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Molecular Biology PhD Projects in Australia

We have 33 Molecular Biology PhD Projects in Australia

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Showing 1 to 10 of 33
  EMBLA Project - Alternative splicing, intrinsically disordered regions and higher-order complex formation
  Dr R Weatheritt
Applications accepted all year round
More than 90% of human genes undergo alternative splicing, the process by which multiple, distinct transcript and protein variants are expressed from a single gene (Weatheritt et al., 2016).
  Fully funded project in Australia - Determining the link between gut microbiome and blood pressure
  Dr F Marques
Applications accepted all year round
Fully funded PhD scholarships are available for both Australian and international students through the School of Biological Sciences and Monash University.
  Activation of targeted DNA Damage Response as a novel therapy for Ovarian Cancer
  Dr E. Sanij, Prof R. Pearson
Applications accepted all year round
High-grade serous ovarian cancer (HGSOC) is the most common and aggressive subtype of ovarian cancer and accounts for 70% of all ovarian cancer deaths.
  Characterize the role of Treacle (TCOF1) in AKT-regulated ribosome biogenesis
  Prof R. Pearson, Dr J Kang
Applications accepted all year round
Ribosomes are essential for cell growth and proliferation, and their biogenesis requires exquisite regulation.
  Control of tissue growth and cancer by the Hippo pathway
  Dr K. Harvey, Dr C Poon
Applications accepted all year round
A new frontier in biomedical research will involve watching individual proteins work in real time, in living organs. Traditionally, researchers have drawn conclusions about gene function using indirect techniques that only allow us to infer what a gene normally does, without actually watching it work.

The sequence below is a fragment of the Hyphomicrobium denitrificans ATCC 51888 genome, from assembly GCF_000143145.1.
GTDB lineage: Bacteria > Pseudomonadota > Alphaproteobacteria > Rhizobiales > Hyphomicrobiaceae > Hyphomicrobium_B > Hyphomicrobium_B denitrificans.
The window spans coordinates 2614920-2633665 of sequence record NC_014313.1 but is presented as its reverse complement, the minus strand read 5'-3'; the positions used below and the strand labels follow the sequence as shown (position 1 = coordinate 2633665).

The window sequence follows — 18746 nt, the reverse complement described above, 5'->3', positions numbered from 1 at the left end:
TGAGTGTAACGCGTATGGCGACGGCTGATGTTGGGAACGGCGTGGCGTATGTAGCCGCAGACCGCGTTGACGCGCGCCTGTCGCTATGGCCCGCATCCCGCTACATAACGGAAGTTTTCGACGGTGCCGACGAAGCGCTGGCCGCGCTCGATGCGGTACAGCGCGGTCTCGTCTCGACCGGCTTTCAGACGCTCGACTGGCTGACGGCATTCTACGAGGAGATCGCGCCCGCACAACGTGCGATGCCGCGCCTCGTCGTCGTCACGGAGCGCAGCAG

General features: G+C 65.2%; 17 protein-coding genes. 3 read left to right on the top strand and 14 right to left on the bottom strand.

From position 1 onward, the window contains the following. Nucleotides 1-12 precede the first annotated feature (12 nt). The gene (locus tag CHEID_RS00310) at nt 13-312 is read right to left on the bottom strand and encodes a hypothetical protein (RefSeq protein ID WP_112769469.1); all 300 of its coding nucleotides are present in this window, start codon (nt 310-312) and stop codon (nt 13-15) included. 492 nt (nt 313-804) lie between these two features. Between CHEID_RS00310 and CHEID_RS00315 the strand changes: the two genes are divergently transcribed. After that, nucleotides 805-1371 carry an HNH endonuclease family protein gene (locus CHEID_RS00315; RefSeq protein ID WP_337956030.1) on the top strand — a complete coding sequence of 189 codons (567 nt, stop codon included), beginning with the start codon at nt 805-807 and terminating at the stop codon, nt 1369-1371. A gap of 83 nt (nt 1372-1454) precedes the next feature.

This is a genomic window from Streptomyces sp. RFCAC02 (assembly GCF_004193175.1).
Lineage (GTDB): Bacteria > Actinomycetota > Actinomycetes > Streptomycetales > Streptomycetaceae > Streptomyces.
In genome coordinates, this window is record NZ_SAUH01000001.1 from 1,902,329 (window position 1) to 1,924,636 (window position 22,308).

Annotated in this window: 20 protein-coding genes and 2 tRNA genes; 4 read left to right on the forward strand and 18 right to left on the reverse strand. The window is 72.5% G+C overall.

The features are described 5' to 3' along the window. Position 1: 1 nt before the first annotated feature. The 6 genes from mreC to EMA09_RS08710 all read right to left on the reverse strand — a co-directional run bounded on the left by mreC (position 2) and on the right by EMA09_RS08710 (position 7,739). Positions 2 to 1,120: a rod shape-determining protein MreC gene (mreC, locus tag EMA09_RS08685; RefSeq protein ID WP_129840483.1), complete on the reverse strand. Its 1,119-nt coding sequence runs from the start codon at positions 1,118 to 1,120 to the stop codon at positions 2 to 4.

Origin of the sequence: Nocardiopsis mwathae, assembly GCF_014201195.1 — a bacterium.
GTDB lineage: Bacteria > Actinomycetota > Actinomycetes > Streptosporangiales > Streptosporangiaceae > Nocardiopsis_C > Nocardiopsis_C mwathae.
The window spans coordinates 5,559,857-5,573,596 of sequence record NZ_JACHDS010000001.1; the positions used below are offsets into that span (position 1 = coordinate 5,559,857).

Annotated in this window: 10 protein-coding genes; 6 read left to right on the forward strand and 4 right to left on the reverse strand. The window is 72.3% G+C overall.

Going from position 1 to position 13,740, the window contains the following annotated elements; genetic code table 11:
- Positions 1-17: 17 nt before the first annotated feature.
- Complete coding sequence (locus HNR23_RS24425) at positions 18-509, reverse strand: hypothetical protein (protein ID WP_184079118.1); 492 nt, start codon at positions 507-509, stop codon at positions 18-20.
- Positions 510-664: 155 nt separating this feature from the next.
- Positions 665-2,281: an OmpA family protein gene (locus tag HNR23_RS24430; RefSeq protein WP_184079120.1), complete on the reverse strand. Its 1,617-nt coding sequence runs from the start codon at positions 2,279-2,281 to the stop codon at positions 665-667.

Cutting off the fuel supply to starve cancer: Identifying metabolic vulnerabilities in cancer
  Dr K Brown, Dr A. Cox
Applications accepted all year round
A universal characteristic of all cancer cells is the reprogramming of cell metabolism to provide the energy and building blocks necessary to support proliferation and survival.
  Defining the role of p53 in cancer immunotherapy
  Prof Y. Haupt, Dr S. Haupt, Dr P. Neeson
Applications accepted all year round
Despite clear evidence of an association between the tumour suppressor p53 and immunity, a gap in knowledge exists regarding its role in modulating immune responses, or its value in predicting patient responses to immunotherapy.
  Development of targeted therapy for acute myeloid leukaemia with mutations in isocitrate dehysdrogenase
  Dr L. Kats
Applications accepted all year round
Acute Myeloid Leukaemia (AML) is an aggressive disease with poor prognosis and development of novel treatment options is urgently needed.
  Elucidating the protein interaction network of serum- and glucocorticoid-regulated kinase 1 (SGK1)
  Dr K Brown
Applications accepted all year round
The phosphoinositide 3-kinase (PI3K) pathway is a master regulator of numerous cellular phenotypes associated with cancer including cell survival, proliferation, growth, altered metabolism and malignant transformation.
  Exploration of novel approaches to anti-cancer treatment: manipulation of mutant p53
  Prof Y. Haupt, Dr S. Haupt
Applications accepted all year round
P53 is the most mutated gene in human cancer, affecting about half the cases of human cancer. We have recently identified novel regulators of mutant p53 using sophisticated loss of function whole genome high through put screen (image 1).
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